Formative Feedback

In the interest of reducing academic stress, feedback is best focussed on being formative instead of summative. Summative assessments are useful for finding out what a child knows at the end of the course to find out if they are suitable to advance to the next level, but formative feedback, intended to identify problems and support the learner, should be the main focus during the sequence of lessons. Formative feedback should be low stakes, low stress, immediate, and constructive. Some of the best feedback, then, could involve giving the class the marking rubric and having them mark their own work for their own benefit, without having to give the teacher the score. If the score is important enough to record to feed the administrative demand for data, then it has become summative instead of formative feedback, and it loses much of its educational benefit. Assessments cannot easily serve two masters, they either support the students or the teacher, not both.

Cognitive Load Theory

Learning occurs when relevant concepts and information stored in working memory. If you want to multiply 37 and 15, then you have to hold both these items in your memory while you work out the answer. You will multiply 37 by 10, remember the result 370, and also remember the product of 37 and 5, half 370 or 185. You are now storing four items as you try to add two of them together to find the final solution, which probably involves some column addition in your head (add the 70 to the 80 to get 150, add in the 300, 100 and 5 to get 555. In total, before you finish you will be juggling five or six numbers in your short term working memory, as well as recalling the methods you need to calculate the interim and final result.

If you found the task tricky, then you are in good company. This task has a high cognitive load, and is more difficult if you have to work out a method as well as hold the numbers in your head. An impoverished home life or having distractions makes tasks more difficult as a result.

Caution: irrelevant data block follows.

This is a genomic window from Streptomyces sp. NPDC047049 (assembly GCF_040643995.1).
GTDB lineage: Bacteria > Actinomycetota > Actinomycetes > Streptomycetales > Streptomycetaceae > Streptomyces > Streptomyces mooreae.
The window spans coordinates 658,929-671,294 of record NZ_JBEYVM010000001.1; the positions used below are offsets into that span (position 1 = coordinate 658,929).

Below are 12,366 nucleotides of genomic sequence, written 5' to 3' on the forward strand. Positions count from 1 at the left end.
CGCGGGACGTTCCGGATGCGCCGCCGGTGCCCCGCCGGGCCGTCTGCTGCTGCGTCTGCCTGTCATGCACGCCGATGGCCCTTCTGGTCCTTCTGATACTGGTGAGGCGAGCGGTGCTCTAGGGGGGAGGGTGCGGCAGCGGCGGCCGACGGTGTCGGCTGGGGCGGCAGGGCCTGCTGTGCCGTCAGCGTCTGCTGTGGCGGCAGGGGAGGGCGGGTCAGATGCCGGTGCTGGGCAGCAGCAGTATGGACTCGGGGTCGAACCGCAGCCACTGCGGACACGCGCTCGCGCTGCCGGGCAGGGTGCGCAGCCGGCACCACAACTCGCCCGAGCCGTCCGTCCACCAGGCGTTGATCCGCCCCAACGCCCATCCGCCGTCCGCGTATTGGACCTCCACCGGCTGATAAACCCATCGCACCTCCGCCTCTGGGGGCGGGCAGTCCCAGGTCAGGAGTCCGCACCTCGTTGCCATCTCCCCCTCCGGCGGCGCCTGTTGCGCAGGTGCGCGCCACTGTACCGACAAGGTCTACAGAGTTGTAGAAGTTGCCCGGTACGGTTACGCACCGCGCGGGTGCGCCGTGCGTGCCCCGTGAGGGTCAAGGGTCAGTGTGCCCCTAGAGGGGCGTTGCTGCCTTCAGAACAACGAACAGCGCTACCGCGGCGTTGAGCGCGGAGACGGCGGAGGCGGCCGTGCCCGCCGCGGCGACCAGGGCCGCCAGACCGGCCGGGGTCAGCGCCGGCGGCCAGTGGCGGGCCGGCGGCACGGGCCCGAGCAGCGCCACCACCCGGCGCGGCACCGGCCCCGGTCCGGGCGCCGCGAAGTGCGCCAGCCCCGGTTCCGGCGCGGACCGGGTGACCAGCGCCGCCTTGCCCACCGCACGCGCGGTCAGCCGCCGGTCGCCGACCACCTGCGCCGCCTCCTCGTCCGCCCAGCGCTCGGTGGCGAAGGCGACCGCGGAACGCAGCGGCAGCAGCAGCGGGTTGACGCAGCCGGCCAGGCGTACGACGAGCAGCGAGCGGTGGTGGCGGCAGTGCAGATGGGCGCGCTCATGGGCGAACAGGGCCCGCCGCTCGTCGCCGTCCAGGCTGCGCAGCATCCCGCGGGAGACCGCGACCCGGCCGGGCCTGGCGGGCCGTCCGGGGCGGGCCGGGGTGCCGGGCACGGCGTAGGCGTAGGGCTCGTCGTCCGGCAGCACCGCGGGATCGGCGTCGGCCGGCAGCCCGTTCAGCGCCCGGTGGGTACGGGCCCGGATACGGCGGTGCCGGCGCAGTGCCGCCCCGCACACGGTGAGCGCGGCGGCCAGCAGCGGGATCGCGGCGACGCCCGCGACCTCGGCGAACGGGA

So, what can teachers to do work around this? Trying to reduce cognitive load while focussing on the key learning objectives can help. Scaffolding is a common technique to allow students to solve one part of a problem at a time. When students are given complex problems their entire focus can be on solving it, so they have little capacity to remember the steps they used. Starting with studying and explaining worked examples provides students with the information they need while still allowing them the challenge of understanding what has been done. The lower cognitive load improves the learning, although many teachers still intuitively feel that solving complex problems is a good learning experience.

Over stimulating material can be a problem too. It is a common technique to 'dual code' material given to students, to allow them to have two channels of information for them to absorb. But having interesting or exciting pictures illustrating some text without adding significant information can be distracting enough to reduce learning. Posters in the sight line in classrooms also have to be carefully chosen to contain important information without being competition for limited concentration.

Manager Driven Pedagogy

Managers have a key role in exposing their teachers to the key steps they can take to improve student learning outcomes, but they need to be very careful not to distract them from the things that matter. If the main purpose of a new drive is to push the latest thing they have read in an educationalist's commercial training offer, or they are not clear about the current state of the art in education theory, then they could cause more problems than they are solving. Focussing on safe learning environments, formative processes and the cognitive load of classroom tasks would be a good start for any manager looking to make a difference in their school.